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Saturday, 22 April 2017

#TeamEnglish







As an NQT, I have had plenty of dark days whilst I try to figure my way through the maze and hurdles of teaching. I have had terrible months where for days on end I have not left work earlier than 12 hours after I arrived there; where I have been called a "bitch" by angry teenagers just for doing my job; where I have felt confused and inadequate and the very opposite of an 'expert' in my field; where despite all this, HMRC has overtaxed me, meaning that I can't afford my rent. There have been plenty - and I mean PLENTY - of days where I have cried and called family members and shouted at my partner that it is just too hard, there is just too much to do, they don't listen, it's not possible. I have felt the green eyed monster of jealousy for my friends who clock off work at 5pm and their evenings are entirely theirs. I have felt rage at pals who have managed to organise group holidays for bargain prices - outside of school holidays. I have felt a lot of anger indeed at Mr Tax Man, who has managed to over charge me on 3 separate occasions now since September (Stop taking my goddamn money already). I have never yet got to the bottom of a to-do list.

I have felt like giving in and giving up more times than I can count.

When I have been drained of all energy from flu, and still I have been sat in bed, sweating, sneezing, desperately trying to create cover work for the five lessons I am missing that day, I have thought: "Well, Chloe. You are a bloody idiot to choose this as your career." What a stupid, idiotic, unfair career to choose, where you have to produce work to be delivered while you are too ill to work...? I've felt incredible jealousy for those able to casually take a day off work whenever they choose to...for shopping, or a wedding, or because they need a mental health day. Did you know, fellow teachers, that other people in the big wide world can do that?! I am already too indoctrinated into the teaching fold - this concept blows my mind.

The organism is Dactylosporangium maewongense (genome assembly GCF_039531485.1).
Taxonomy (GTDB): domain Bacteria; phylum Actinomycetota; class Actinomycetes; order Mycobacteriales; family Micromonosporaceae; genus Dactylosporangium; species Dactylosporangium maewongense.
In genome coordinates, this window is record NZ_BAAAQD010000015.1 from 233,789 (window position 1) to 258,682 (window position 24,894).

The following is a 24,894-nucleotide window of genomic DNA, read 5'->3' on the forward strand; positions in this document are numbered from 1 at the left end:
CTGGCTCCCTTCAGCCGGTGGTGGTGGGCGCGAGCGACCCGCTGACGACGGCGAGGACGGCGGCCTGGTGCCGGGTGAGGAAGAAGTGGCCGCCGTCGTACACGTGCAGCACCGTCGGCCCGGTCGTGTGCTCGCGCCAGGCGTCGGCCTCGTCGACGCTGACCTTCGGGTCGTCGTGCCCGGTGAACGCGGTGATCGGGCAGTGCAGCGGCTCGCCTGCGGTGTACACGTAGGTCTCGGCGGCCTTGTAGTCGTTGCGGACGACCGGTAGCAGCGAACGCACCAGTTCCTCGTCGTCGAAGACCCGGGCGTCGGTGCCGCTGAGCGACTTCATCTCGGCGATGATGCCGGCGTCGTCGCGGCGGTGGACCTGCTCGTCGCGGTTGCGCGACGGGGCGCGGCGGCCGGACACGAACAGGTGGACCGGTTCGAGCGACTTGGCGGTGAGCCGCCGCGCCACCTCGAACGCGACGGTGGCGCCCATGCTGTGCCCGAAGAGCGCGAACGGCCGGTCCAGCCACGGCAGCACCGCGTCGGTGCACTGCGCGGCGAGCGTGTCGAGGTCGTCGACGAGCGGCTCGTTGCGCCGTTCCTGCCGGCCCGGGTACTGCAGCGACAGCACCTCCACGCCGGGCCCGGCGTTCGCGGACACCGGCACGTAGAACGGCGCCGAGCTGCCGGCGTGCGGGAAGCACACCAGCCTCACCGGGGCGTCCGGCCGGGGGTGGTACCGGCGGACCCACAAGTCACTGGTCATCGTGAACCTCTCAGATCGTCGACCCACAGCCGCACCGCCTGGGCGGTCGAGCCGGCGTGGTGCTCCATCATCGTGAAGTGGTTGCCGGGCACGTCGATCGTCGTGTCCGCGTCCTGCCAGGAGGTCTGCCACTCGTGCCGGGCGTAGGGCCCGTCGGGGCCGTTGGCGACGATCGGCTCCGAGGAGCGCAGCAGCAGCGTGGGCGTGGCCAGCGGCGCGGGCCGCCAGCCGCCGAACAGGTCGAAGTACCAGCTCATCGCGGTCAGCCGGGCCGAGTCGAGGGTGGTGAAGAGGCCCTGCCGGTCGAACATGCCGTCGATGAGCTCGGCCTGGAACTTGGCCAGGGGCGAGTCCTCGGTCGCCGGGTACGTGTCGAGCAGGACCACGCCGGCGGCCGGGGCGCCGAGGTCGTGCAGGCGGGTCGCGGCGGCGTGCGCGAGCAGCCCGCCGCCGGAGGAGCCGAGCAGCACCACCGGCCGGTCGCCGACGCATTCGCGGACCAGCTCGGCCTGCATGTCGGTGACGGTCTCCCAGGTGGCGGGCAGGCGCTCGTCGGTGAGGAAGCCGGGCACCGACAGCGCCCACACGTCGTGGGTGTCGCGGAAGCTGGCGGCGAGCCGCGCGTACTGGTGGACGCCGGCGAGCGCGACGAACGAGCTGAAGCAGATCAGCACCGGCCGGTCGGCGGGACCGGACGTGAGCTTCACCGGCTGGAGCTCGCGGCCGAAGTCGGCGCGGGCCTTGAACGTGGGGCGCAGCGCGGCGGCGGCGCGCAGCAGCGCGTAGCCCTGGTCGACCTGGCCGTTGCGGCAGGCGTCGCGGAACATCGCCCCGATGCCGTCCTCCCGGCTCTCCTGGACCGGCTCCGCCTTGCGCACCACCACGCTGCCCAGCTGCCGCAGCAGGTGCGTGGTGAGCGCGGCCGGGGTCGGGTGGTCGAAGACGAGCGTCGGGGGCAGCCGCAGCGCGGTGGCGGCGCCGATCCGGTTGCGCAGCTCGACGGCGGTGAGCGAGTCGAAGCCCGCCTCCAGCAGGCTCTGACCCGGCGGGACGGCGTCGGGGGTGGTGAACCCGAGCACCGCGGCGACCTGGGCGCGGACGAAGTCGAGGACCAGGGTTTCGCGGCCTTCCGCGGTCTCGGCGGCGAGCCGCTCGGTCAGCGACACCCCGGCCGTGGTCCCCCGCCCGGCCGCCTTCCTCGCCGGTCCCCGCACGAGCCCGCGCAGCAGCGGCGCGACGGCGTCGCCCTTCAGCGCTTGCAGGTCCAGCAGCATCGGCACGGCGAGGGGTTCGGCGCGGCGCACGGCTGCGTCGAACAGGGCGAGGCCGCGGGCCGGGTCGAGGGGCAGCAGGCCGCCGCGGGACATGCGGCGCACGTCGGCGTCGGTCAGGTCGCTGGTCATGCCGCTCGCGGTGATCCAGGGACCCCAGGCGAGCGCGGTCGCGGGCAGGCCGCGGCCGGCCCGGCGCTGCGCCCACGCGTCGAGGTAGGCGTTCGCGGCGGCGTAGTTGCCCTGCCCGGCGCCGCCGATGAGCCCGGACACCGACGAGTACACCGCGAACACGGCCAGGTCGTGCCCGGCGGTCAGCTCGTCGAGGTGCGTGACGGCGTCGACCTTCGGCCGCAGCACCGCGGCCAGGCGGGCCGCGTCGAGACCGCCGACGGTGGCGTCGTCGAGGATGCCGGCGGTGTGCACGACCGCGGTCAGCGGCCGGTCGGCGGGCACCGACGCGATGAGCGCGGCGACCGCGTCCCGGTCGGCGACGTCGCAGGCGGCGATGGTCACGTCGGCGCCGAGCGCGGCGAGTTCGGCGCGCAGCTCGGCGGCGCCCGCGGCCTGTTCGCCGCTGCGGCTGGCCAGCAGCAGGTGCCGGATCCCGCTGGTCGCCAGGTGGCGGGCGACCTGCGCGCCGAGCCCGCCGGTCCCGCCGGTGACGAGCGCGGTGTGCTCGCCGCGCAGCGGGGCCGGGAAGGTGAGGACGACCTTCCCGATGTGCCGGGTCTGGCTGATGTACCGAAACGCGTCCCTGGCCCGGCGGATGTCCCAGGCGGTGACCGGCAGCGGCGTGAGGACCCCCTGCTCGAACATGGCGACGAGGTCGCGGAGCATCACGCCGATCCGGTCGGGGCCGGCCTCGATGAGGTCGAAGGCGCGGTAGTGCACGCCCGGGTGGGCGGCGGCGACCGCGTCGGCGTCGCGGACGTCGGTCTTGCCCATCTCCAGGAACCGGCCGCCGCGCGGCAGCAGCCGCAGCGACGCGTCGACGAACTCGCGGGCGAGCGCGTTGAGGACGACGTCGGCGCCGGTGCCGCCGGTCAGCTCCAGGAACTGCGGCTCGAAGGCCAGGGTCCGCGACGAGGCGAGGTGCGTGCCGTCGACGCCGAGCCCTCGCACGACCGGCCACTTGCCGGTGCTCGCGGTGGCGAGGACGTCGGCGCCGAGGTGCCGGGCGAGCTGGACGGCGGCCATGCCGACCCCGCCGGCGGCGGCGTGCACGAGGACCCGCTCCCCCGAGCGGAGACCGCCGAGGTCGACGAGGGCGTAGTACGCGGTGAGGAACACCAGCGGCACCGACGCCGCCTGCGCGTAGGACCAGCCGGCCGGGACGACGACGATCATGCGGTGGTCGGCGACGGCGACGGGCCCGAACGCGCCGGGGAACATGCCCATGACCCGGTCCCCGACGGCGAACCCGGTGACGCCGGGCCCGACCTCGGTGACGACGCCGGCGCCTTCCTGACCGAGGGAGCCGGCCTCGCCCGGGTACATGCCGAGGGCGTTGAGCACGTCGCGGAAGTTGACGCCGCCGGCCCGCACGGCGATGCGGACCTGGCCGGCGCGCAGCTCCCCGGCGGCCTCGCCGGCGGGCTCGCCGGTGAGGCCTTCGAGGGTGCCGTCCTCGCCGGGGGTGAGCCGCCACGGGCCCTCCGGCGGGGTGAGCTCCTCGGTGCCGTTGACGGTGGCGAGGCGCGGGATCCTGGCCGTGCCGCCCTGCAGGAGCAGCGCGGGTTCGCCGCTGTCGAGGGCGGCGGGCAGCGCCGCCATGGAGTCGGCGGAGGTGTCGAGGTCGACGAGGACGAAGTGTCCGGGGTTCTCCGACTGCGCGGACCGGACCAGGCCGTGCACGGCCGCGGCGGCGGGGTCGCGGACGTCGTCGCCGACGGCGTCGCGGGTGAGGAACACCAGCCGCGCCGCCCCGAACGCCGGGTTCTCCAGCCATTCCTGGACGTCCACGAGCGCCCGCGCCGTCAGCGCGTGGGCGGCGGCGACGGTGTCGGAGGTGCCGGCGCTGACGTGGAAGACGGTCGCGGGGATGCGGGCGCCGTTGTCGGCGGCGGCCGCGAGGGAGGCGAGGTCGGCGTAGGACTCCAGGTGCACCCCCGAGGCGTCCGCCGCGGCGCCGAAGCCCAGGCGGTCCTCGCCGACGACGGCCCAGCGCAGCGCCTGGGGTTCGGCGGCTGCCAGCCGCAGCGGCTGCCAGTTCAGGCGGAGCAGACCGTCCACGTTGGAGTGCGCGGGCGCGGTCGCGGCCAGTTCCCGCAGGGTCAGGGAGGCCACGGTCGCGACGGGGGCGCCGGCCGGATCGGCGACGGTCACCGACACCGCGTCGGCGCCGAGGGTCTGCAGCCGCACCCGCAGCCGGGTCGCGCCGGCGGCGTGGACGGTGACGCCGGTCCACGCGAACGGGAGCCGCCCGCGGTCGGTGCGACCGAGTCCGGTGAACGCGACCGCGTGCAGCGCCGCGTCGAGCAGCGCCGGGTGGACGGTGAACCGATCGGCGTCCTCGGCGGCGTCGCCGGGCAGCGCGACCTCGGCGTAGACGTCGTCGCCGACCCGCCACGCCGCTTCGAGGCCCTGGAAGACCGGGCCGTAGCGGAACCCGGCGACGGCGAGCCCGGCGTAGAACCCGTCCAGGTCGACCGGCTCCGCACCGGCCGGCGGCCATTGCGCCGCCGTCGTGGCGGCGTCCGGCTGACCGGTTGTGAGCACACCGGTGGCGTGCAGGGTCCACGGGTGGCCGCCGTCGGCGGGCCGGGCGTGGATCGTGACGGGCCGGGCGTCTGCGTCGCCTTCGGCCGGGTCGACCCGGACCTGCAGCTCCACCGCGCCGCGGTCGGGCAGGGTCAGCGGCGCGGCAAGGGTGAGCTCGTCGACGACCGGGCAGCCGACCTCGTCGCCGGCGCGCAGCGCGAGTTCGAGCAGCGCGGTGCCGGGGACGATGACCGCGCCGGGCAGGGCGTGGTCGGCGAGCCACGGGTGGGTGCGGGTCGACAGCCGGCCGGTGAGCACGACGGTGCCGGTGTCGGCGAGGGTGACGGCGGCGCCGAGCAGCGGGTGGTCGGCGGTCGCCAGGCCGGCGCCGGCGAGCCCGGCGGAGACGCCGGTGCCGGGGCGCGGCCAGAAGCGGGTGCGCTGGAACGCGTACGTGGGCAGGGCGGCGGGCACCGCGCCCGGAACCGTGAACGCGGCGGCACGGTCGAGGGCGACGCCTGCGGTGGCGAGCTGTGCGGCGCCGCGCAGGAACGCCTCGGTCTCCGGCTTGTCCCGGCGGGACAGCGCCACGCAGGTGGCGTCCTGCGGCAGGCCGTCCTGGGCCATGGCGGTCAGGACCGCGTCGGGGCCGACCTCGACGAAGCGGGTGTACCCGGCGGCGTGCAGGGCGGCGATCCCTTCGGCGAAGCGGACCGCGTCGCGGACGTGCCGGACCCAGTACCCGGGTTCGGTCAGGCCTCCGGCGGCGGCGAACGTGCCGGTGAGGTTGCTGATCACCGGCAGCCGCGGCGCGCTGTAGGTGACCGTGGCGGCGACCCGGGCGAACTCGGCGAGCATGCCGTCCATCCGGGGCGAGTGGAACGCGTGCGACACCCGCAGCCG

There are so many reasons to give up on this career. I feel overworked, underpaid, frustrated and most of all, tired. And I'm only in my first proper year. The stats and panic-stricken headlines stating that teachers are quite literally sprinting in opposite directions, getting as far as they physically can away from this career as quickly as they can do, do not surprise me in the slightest. In fact, I see their point. Some of the recent changes in the education system - with budget cuts and on my particularly bad days the entirety of the new GCSE syllabus top of the list - seem like utter madness. It's easy to get yourself cross over it all.









Amongst this rather strong storm cloud of negativity, I have realised that the only way teachers do survive, is through each other. The times I have had a terrible lesson, where I've felt like a failure, like an idiot, like I've totally lost control, seem so much less monstrous over a cup of tea in the staff room. Where at the start of my NQT year I felt ashamed to admit my failures, my failings, still desperate to impress and succeed, I now understand that sarcasm and a self-deprecating comment actually diminish those feelings of incompetence. Other teachers - wonderful, smart, kind, helpful, caring human beings that they are - will 9.9999 times out of 10 (I'm not a Maths teacher...) pull up a chair and a brew and commiserate with you. Even those I admire and aspire to be the most, have had lessons that have not gone as they planned. And that makes me feel human, and normal, when mine don't go right either.

The other brilliant thing about teachers is that there's so many of us. And that we exist all over the country, in all different environments, with all different perspectives. And that - slap me and call me silly - we can all communicate in the fantastic space of the internet.

In one particularly dark end-of-term patch I decided to venture a little further than TES for inspiration for my last few lessons (I am too poor to afford £5 a pop lesson plans). I was grinding to a halt. My marking pile was overwhelming. All I wanted was sleep.

I took to social media. The hope and the help that I found there has been beyond revolutionary.